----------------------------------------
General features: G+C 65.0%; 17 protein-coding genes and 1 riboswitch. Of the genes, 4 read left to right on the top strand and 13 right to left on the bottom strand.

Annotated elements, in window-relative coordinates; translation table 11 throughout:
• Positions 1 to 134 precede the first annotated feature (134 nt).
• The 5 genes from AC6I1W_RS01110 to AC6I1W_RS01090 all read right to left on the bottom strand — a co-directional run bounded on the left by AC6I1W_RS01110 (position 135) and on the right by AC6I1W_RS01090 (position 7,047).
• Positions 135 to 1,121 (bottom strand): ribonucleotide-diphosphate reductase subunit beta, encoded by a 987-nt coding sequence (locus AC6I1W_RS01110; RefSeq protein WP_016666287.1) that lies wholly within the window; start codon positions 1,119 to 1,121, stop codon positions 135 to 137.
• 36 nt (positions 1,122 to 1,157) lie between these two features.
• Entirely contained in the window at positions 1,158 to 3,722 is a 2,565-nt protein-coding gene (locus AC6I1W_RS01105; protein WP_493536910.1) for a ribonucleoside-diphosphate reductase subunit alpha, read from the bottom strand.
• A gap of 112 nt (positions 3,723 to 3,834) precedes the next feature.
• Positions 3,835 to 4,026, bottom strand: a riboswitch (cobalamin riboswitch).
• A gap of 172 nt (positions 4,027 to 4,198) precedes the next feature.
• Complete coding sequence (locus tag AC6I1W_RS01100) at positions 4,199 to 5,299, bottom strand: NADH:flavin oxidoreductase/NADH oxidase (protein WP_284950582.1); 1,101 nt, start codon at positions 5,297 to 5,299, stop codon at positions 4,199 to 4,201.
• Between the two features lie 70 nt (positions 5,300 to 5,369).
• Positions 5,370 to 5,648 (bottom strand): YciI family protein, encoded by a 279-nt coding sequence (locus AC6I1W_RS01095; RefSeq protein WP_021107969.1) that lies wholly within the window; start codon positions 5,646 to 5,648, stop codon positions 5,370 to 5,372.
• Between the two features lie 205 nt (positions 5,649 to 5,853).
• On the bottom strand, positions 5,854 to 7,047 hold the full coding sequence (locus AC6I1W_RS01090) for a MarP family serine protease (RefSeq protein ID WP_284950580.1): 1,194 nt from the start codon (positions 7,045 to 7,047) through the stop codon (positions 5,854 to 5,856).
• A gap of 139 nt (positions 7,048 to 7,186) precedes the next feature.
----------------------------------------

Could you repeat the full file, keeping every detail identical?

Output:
General features: G+C 65.0%; 17 protein-coding genes and 1 riboswitch. Of the genes, 4 read left to right on the top strand and 13 right to left on the bottom strand.

Annotated elements, in window-relative coordinates; translation table 11 throughout:
• Positions 1 to 134 precede the first annotated feature (134 nt).
• The 5 genes from AC6I1W_RS01110 to AC6I1W_RS01090 all read right to left on the bottom strand — a co-directional run bounded on the left by AC6I1W_RS01110 (position 135) and on the right by AC6I1W_RS01090 (position 7,047).
• Positions 135 to 1,121 (bottom strand): ribonucleotide-diphosphate reductase subunit beta, encoded by a 987-nt coding sequence (locus AC6I1W_RS01110; RefSeq protein WP_016666287.1) that lies wholly within the window; start codon positions 1,119 to 1,121, stop codon positions 135 to 137.
• 36 nt (positions 1,122 to 1,157) lie between these two features.
• Entirely contained in the window at positions 1,158 to 3,722 is a 2,565-nt protein-coding gene (locus AC6I1W_RS01105; protein WP_493536910.1) for a ribonucleoside-diphosphate reductase subunit alpha, read from the bottom strand.
• A gap of 112 nt (positions 3,723 to 3,834) precedes the next feature.
• Positions 3,835 to 4,026, bottom strand: a riboswitch (cobalamin riboswitch).
• A gap of 172 nt (positions 4,027 to 4,198) precedes the next feature.
• Complete coding sequence (locus tag AC6I1W_RS01100) at positions 4,199 to 5,299, bottom strand: NADH:flavin oxidoreductase/NADH oxidase (protein WP_284950582.1); 1,101 nt, start codon at positions 5,297 to 5,299, stop codon at positions 4,199 to 4,201.
• Between the two features lie 70 nt (positions 5,300 to 5,369).
• Positions 5,370 to 5,648 (bottom strand): YciI family protein, encoded by a 279-nt coding sequence (locus AC6I1W_RS01095; RefSeq protein WP_021107969.1) that lies wholly within the window; start codon positions 5,646 to 5,648, stop codon positions 5,370 to 5,372.
• Between the two features lie 205 nt (positions 5,649 to 5,853).
• On the bottom strand, positions 5,854 to 7,047 hold the full coding sequence (locus AC6I1W_RS01090) for a MarP family serine protease (RefSeq protein ID WP_284950580.1): 1,194 nt from the start codon (positions 7,045 to 7,047) through the stop codon (positions 5,854 to 5,856).
• A gap of 139 nt (positions 7,048 to 7,186) precedes the next feature.